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  • Writer's pictureRJ Boatman

Understanding the Paycheck Protection Program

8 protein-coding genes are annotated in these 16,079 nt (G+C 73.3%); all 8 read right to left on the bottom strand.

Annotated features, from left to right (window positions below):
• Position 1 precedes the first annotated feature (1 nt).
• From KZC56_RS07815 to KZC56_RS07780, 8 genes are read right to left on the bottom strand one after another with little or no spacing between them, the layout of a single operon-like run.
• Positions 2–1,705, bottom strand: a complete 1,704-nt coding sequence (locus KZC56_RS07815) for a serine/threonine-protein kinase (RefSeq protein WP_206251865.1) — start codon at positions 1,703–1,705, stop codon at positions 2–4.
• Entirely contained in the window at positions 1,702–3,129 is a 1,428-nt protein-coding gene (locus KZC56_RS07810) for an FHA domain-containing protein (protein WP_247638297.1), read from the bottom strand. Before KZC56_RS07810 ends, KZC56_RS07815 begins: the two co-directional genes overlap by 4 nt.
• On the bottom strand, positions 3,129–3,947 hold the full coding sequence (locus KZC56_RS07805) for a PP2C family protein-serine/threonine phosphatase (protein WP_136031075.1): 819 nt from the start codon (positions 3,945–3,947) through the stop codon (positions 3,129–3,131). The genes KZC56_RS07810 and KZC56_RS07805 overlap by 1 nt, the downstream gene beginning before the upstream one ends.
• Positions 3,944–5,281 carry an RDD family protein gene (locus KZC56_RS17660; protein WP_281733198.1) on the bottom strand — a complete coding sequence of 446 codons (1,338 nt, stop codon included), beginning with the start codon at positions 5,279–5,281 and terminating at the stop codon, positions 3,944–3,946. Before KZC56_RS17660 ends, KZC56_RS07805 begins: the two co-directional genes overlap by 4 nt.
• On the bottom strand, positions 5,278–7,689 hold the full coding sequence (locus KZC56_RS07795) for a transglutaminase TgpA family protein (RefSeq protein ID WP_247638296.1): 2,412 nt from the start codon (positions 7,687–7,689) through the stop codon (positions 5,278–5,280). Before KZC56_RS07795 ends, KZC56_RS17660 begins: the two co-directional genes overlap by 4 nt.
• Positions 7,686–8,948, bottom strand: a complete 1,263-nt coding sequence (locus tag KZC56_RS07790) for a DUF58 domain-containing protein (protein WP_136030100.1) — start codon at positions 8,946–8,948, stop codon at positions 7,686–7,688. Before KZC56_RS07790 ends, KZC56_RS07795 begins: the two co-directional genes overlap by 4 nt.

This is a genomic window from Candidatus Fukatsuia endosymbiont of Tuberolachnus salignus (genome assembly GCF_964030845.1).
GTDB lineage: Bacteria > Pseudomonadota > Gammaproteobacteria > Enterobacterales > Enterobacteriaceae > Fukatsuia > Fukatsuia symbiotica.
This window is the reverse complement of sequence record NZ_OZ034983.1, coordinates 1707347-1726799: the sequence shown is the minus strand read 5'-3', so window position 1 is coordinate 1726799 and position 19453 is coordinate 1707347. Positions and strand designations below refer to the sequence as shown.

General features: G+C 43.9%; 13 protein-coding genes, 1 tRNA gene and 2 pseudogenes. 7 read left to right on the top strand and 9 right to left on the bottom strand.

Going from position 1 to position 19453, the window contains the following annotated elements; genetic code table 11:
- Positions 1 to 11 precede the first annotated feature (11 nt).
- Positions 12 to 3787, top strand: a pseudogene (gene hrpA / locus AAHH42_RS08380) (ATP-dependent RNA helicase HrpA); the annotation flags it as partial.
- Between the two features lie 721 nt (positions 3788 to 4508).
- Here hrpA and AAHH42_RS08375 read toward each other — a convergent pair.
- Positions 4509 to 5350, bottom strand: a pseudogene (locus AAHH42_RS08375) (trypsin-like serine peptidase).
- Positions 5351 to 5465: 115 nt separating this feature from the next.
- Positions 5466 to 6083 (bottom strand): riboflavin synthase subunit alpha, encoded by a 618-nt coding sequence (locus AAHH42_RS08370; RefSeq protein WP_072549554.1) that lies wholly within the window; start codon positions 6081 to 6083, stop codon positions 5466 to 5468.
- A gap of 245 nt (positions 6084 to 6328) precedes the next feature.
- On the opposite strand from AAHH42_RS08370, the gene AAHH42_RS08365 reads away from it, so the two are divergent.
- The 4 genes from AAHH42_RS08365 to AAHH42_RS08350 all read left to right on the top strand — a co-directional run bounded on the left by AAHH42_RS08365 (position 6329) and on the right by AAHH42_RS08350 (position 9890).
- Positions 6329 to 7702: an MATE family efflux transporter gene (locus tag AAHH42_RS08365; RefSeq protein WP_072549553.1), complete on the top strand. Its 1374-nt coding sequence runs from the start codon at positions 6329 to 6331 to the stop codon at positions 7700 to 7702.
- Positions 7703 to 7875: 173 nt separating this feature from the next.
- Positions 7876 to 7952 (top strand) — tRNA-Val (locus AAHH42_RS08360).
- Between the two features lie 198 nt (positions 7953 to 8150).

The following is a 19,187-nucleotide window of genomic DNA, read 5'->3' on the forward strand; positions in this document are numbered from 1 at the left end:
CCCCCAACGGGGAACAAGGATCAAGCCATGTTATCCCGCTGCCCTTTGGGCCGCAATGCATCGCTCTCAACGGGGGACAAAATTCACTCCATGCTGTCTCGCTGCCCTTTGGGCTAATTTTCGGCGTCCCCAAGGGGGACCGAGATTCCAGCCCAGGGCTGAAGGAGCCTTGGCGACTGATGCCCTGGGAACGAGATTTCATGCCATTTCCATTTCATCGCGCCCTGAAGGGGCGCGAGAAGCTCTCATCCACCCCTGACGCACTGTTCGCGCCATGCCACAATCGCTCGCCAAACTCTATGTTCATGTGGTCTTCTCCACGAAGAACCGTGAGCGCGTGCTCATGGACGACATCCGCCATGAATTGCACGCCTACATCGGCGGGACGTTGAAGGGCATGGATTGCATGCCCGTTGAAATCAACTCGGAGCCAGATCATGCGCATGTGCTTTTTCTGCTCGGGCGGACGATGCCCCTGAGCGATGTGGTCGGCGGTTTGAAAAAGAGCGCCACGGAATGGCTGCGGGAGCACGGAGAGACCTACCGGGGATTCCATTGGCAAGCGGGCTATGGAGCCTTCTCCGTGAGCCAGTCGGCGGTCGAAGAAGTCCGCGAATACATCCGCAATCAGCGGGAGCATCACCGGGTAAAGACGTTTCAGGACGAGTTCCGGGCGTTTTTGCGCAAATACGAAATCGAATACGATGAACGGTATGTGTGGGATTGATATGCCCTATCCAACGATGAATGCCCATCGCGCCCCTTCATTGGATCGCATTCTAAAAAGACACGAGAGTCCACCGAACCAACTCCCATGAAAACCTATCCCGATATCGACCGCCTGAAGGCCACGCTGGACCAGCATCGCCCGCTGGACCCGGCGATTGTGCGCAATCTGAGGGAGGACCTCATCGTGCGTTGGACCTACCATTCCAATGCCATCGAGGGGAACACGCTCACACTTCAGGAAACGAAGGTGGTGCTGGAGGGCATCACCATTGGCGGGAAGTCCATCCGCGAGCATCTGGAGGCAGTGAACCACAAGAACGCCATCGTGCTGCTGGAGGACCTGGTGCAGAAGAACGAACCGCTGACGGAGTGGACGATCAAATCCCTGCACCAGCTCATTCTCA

Title 1 of the Coronavirus Aid, Relief, and Economic Security (CARES) Act is the Keeping American Workers Paid and Employed Act, which provides relief for small businesses and their employees who are adversely affected by the outbreak of COVID-19. The cornerstone provision is the “Paycheck Protection Program,” an emergency lending facility, administered by the Small Business Administration (SBA) under its 7(a) lending program, to provide small business loans on favorable terms to borrowers impacted by the current state of economic uncertainty. At $349 billion in new lending capacity, it accounts for the vast majority of the small business assistance provided in the Phase III legislation, and is one of the most important — if somewhat overlooked — aspects of the Congressional response to the pandemic thus far. Congress intended the Paycheck Protection Program to accomplish two fundamental goals: 1) help small businesses cover their near-term operating expenses during the worst of the crisis, and 2) provide a strong incentive for employers to retain their employees. In short, it is intended as a partial revenue replacement program to allow deeply affected businesses to hibernate through a period of severe disruption without making drastic changes to their footprint. The program generally targets businesses, nonprofits, Tribal businesses, and veteran’s organizations with 500 employees or less as eligible for federally insured, partially forgivable loans that can be used to cover short-term operating expenses during the economic crisis. The maximum loan size is equivalent to 250 percent of the employer’s average monthly payroll costs (e.g., roughly 10 weeks of payroll expenses) or $10 million, whichever is less. Payroll costs are defined broadly to include wages, salaries, retirement contributions, healthcare benefits, covered leave, and other expenses.  The program includes a number of generous features for borrowers, including six months to one year of deferred repayment, fee waivers, and streamlined application requirements. Most importantly, borrowers are eligible for loan forgiveness equivalent to the sum spent on covered expenses during the eight-week period after the loan is originated. Those covered expenses include the bulk of a typical business’s fixed operating costs: payroll, rent, utilities, and mortgage interest obligations. The forgivable nature of these loans in effect turns them into grants, meaning that qualifying businesses will not see a significant increase in their debt burdens. But to qualify for forgiveness, employers must maintain their pre-crisis level of full time equivalent employees, or else face a reduction in forgiveness proportional to the reduction in headcount. Since many businesses have already been forced to make staffing reductions in response to vanishing customers and lost revenues, the legislation includes a clause that allows them to qualify for loan forgiveness if they have re-hired back to pre-crisis levels by June 30, 2020.

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